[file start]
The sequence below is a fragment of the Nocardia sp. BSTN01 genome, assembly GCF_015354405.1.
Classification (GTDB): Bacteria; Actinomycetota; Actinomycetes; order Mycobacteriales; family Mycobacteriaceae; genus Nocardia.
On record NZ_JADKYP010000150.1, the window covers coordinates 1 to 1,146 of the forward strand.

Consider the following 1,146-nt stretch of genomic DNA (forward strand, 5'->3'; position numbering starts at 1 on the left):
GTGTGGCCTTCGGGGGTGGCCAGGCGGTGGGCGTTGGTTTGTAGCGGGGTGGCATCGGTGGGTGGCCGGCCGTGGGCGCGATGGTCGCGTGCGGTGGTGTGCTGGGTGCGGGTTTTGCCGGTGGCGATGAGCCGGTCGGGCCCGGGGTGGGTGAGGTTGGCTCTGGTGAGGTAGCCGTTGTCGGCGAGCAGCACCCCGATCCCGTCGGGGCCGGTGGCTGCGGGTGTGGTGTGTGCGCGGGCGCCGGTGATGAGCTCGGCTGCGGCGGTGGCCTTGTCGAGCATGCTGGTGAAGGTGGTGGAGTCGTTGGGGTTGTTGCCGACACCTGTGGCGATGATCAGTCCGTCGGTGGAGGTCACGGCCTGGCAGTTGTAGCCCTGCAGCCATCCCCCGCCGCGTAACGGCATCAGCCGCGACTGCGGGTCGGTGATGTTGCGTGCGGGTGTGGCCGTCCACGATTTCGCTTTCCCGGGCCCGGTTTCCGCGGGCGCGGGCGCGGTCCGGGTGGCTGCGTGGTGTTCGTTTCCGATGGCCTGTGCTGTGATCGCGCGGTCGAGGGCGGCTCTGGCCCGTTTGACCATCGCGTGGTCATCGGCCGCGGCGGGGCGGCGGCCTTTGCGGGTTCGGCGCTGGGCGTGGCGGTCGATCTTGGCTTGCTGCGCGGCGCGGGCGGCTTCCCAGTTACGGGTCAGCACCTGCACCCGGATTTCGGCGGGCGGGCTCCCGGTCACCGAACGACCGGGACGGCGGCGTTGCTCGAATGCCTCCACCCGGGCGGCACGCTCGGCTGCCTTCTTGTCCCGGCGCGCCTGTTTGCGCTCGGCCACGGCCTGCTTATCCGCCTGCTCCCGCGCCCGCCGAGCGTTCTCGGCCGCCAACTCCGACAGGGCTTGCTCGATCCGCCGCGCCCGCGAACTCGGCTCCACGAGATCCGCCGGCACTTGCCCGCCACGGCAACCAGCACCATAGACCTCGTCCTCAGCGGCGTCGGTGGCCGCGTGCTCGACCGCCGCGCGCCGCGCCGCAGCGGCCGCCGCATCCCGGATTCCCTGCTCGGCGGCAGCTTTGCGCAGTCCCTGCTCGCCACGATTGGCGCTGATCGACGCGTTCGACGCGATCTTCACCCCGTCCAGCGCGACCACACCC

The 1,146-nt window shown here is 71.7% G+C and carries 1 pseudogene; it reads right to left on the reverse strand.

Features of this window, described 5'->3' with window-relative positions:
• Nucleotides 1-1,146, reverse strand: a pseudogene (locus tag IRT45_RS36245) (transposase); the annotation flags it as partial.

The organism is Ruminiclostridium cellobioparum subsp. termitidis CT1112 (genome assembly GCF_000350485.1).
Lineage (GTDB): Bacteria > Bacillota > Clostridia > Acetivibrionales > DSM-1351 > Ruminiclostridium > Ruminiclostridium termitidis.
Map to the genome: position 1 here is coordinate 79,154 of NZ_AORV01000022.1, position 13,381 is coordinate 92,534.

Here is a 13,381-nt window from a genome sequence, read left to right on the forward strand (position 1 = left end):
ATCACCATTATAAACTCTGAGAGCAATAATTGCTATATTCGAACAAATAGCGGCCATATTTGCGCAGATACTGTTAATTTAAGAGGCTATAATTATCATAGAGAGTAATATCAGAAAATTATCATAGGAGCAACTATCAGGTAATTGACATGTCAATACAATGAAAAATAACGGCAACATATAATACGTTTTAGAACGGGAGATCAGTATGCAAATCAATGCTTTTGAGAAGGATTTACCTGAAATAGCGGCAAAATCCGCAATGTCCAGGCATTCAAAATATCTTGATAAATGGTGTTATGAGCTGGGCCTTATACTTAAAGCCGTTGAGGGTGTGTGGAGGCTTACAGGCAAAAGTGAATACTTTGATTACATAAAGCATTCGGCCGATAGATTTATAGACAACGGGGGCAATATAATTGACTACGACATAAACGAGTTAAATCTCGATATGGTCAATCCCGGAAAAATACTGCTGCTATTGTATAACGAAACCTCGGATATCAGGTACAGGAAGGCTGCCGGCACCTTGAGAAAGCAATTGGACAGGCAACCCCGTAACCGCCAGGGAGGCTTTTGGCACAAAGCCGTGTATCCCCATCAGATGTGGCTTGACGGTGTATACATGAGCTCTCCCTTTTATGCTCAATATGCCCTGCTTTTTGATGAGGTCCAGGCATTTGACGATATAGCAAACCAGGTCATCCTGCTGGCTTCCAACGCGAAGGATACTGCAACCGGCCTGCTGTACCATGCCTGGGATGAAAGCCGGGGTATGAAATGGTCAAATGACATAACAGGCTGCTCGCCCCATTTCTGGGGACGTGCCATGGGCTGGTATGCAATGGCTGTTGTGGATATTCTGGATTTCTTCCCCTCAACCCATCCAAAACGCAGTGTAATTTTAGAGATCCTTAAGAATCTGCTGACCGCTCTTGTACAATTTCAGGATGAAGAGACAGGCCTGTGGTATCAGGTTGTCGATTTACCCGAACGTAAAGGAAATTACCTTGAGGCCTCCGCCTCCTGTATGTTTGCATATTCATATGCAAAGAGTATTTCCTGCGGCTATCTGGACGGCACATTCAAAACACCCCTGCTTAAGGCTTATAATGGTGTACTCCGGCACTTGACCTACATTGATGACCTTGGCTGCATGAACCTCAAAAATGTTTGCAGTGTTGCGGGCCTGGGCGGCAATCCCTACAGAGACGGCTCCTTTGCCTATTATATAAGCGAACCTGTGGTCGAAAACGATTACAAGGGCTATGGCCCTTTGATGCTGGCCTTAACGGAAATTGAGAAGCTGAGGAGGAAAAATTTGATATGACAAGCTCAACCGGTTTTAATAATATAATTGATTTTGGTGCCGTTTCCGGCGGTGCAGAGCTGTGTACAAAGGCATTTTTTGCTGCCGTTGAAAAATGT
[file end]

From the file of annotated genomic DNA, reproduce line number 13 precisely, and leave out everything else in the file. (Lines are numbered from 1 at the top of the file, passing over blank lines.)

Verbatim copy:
ATCACCATTATAAACTCTGAGAGCAATAATTGCTATATTCGAACAAATAGCGGCCATATTTGCGCAGATACTGTTAATTTAAGAGGCTATAATTATCATAGAGAGTAATATCAGAAAATTATCATAGGAGCAACTATCAGGTAATTGACATGTCAATACAATGAAAAATAACGGCAACATATAATACGTTTTAGAACGGGAGATCAGTATGCAAATCAATGCTTTTGAGAAGGATTTACCTGAAATAGCGGCAAAATCCGCAATGTCCAGGCATTCAAAATATCTTGATAAATGGTGTTATGAGCTGGGCCTTATACTTAAAGCCGTTGAGGGTGTGTGGAGGCTTACAGGCAAAAGTGAATACTTTGATTACATAAAGCATTCGGCCGATAGATTTATAGACAACGGGGGCAATATAATTGACTACGACATAAACGAGTTAAATCTCGATATGGTCAATCCCGGAAAAATACTGCTGCTATTGTATAACGAAACCTCGGATATCAGGTACAGGAAGGCTGCCGGCACCTTGAGAAAGCAATTGGACAGGCAACCCCGTAACCGCCAGGGAGGCTTTTGGCACAAAGCCGTGTATCCCCATCAGATGTGGCTTGACGGTGTATACATGAGCTCTCCCTTTTATGCTCAATATGCCCTGCTTTTTGATGAGGTCCAGGCATTTGACGATATAGCAAACCAGGTCATCCTGCTGGCTTCCAACGCGAAGGATACTGCAACCGGCCTGCTGTACCATGCCTGGGATGAAAGCCGGGGTATGAAATGGTCAAATGACATAACAGGCTGCTCGCCCCATTTCTGGGGACGTGCCATGGGCTGGTATGCAATGGCTGTTGTGGATATTCTGGATTTCTTCCCCTCAACCCATCCAAAACGCAGTGTAATTTTAGAGATCCTTAAGAATCTGCTGACCGCTCTTGTACAATTTCAGGATGAAGAGACAGGCCTGTGGTATCAGGTTGTCGATTTACCCGAACGTAAAGGAAATTACCTTGAGGCCTCCGCCTCCTGTATGTTTGCATATTCATATGCAAAGAGTATTTCCTGCGGCTATCTGGACGGCACATTCAAAACACCCCTGCTTAAGGCTTATAATGGTGTACTCCGGCACTTGACCTACATTGATGACCTTGGCTGCATGAACCTCAAAAATGTTTGCAGTGTTGCGGGCCTGGGCGGCAATCCCTACAGAGACGGCTCCTTTGCCTATTATATAAGCGAACCTGTGGTCGAAAACGATTACAAGGGCTATGGCCCTTTGATGCTGGCCTTAACGGAAATTGAGAAGCTGAGGAGGAAAAATTTGATATGACAAGCTCAACCGGTTTTAATAATATAATTGATTTTGGTGCCGTTTCCGGCGGTGCAGAGCTGTGTACAAAGGCATTTTTTGCTGCCGTTGAAAAATGT